[6. A process as in claim 15 including selecting the measurement time to be adjacent the reference time 5 and the first derivative to be negative. whereby the out' put is to a close approximation equal to the diastolic pressure of the blood vessel.

17. A process as in claim 13 wherein the output producing step provides an output indicative of a plurality of measurement times and the corresponding applied pressure when the time derivative of the quantity is substantially maximized for each of the plurality of measurement times.

18. A process as in claim 13 wherein the converting step converts the quantity into a representation of a first time derivative and the output producing step pro vides an output indicative of a plurality of first derivatives and the corresponding applied pressure at the measurement time.

[9. A process as in claim l3, wherein the converting step converts the quantity into a representation of a second time derivative and the output-producing step provides an output indicative of a value of the applied pressure corresponding substantially to the maximum second derivative.

20. Apparatus for indicating the physical condition of a living test subject, comprising:

a. means for applying a selectively changeable constricting pressure to a blood vessel of said subject;

b. sensor means associated with said pressure applying means for producing an electrical signal which is a function of the sum of the applied pressure plus a representation of the pulsatile pressure fluctuations in said blood vessel;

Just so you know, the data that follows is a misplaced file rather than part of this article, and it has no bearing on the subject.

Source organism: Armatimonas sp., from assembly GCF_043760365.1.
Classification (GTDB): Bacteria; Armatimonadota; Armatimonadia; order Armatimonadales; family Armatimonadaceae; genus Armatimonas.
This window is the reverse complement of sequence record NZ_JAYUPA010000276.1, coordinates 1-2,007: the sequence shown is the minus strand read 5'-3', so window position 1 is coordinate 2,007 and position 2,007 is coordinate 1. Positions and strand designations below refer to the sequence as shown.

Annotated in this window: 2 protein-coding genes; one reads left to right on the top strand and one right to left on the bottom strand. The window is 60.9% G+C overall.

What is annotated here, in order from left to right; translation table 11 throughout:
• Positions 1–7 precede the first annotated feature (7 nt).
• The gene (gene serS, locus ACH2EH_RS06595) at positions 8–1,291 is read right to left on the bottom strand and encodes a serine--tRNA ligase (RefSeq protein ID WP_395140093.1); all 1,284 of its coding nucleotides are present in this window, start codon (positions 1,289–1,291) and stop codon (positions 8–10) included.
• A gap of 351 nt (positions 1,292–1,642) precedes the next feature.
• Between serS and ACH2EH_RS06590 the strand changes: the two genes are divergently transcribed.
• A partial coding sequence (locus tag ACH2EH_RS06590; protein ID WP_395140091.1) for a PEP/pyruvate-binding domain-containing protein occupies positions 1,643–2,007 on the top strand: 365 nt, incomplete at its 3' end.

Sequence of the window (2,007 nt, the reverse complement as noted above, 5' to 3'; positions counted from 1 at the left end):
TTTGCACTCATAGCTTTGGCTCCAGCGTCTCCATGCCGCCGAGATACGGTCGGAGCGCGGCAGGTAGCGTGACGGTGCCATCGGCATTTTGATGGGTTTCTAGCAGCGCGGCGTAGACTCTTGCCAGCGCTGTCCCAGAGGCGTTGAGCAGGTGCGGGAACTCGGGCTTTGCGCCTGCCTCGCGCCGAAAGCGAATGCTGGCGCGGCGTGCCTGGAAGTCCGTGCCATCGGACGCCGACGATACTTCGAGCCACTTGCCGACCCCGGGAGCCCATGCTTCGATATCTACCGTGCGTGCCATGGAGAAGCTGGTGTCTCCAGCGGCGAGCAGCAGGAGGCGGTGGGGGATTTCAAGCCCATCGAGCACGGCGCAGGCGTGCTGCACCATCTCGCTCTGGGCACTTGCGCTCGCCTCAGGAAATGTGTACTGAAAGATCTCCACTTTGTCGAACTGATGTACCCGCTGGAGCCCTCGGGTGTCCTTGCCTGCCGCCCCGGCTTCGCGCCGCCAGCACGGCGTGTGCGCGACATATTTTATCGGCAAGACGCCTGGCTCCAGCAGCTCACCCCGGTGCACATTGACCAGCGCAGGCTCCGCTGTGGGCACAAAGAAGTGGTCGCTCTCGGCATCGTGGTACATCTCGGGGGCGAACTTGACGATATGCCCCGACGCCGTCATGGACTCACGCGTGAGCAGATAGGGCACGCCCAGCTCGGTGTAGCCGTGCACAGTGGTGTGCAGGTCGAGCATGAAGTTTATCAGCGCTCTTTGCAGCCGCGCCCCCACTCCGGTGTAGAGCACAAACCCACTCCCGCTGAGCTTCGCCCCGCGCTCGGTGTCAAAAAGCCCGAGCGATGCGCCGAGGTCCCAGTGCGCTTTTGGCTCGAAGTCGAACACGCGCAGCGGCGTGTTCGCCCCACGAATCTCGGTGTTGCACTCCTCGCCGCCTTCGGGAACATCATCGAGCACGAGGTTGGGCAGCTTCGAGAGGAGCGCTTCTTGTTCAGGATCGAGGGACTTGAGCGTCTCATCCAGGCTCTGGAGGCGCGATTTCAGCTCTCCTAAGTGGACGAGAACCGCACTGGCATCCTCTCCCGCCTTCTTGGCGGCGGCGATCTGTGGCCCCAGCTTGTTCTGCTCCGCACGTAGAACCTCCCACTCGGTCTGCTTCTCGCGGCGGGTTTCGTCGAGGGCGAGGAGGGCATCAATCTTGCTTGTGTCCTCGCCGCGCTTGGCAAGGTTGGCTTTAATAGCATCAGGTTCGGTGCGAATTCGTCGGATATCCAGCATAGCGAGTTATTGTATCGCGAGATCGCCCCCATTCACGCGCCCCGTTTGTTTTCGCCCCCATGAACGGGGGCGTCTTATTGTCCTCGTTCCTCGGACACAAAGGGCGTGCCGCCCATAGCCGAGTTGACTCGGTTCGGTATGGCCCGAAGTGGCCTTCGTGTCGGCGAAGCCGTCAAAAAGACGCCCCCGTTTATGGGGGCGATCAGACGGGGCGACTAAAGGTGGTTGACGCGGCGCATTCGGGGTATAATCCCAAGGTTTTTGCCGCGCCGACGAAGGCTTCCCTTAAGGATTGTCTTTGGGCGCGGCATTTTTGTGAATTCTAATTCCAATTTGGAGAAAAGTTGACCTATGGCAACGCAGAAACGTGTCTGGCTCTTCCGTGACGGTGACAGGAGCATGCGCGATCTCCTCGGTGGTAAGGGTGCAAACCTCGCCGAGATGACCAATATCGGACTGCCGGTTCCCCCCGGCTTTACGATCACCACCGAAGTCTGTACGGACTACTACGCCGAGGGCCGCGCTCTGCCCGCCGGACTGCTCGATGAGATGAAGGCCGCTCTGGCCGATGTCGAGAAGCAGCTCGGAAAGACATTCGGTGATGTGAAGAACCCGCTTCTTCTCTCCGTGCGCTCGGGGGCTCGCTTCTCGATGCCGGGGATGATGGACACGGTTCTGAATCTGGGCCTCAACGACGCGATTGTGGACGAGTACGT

. electronic processing means for calculating the time derivative of at least said representation of said pulsatile pressure portion of said signal, sampling said differentiated signal at a measurement time within a pulse and determining the applied pressure corresponding to substantially a maximum value of said differentiated signal at said measurement time; and

d. means for producing an output from said elec tronic processing means indicative of the physical condition of said subject.

21. An apparatus for indirectly measuring the diastolic pressure of the blood in an artery of a mammal,

comprising means engaging the body of the mammal external of the body and overlying an artery in the mammal. said engaging means including means for applying a changeable pressure to said artery to at least partially collapse same and transducer means for de tecting pulsations representative of the pressure in the artery and providing an electrical output representing the wave form of the pressure of the blood in the artery due to the beating of the heart in the mammal with respect to time and including diastolic and systolic pressures, means differentiating the electrical output from the transducer means at least at times just prior to a rise from the diastolic pressure towards the systolic pressure to ascertain the slope of the wave form in this region during each heart beat, and means for ascertaining when the differentiated value becomes a maximum to provide the diastolic pressure.